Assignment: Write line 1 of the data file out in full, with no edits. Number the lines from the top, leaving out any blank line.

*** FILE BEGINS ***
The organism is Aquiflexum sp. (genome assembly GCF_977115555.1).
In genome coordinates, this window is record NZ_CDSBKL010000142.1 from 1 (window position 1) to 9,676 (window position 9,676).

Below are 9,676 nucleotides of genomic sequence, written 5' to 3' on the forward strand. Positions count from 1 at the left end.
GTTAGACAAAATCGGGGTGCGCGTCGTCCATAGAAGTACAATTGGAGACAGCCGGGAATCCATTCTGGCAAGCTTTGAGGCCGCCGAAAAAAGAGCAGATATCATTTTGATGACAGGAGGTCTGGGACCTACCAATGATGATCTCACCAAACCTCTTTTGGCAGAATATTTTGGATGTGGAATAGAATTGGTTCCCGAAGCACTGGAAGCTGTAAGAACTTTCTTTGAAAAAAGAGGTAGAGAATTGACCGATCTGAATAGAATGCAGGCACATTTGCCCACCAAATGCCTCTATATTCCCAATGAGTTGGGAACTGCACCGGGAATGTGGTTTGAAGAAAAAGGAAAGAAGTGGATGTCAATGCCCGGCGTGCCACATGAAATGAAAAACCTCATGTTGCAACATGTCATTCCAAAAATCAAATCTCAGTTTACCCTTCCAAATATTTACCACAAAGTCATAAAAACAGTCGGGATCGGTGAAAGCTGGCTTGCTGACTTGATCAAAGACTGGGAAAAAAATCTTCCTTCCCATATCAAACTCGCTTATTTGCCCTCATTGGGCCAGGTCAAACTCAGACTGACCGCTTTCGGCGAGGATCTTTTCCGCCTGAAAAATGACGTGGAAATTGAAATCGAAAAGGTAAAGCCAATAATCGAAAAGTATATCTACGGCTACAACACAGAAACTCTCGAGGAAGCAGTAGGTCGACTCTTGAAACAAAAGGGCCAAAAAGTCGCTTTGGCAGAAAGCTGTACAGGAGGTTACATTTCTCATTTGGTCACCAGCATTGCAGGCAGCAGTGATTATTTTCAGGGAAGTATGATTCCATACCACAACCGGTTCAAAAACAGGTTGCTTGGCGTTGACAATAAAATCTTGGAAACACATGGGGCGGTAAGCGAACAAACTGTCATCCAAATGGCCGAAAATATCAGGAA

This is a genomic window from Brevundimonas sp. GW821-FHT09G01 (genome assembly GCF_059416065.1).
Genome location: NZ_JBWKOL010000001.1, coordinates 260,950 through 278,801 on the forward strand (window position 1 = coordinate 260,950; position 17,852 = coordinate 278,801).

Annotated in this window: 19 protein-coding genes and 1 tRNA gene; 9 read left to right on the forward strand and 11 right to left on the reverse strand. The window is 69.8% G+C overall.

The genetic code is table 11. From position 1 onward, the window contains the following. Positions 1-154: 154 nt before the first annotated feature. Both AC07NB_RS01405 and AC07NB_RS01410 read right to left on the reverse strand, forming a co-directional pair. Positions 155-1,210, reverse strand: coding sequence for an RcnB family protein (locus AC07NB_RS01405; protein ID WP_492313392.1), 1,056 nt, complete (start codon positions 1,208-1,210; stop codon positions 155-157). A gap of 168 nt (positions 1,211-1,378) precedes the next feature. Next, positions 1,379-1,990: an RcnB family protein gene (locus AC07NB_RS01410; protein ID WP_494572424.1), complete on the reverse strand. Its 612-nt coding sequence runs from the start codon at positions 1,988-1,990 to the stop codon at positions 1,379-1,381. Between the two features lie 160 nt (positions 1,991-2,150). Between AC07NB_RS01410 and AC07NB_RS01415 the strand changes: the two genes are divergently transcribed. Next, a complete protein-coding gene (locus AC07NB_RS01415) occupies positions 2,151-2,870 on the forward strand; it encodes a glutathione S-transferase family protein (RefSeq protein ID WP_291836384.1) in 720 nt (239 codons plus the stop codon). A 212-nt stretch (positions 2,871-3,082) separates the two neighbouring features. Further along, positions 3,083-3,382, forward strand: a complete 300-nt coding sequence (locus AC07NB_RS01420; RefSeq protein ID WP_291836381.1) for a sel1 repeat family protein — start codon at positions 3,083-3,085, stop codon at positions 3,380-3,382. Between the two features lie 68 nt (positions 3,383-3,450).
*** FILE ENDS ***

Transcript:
The organism is Aquiflexum sp. (genome assembly GCF_977115555.1).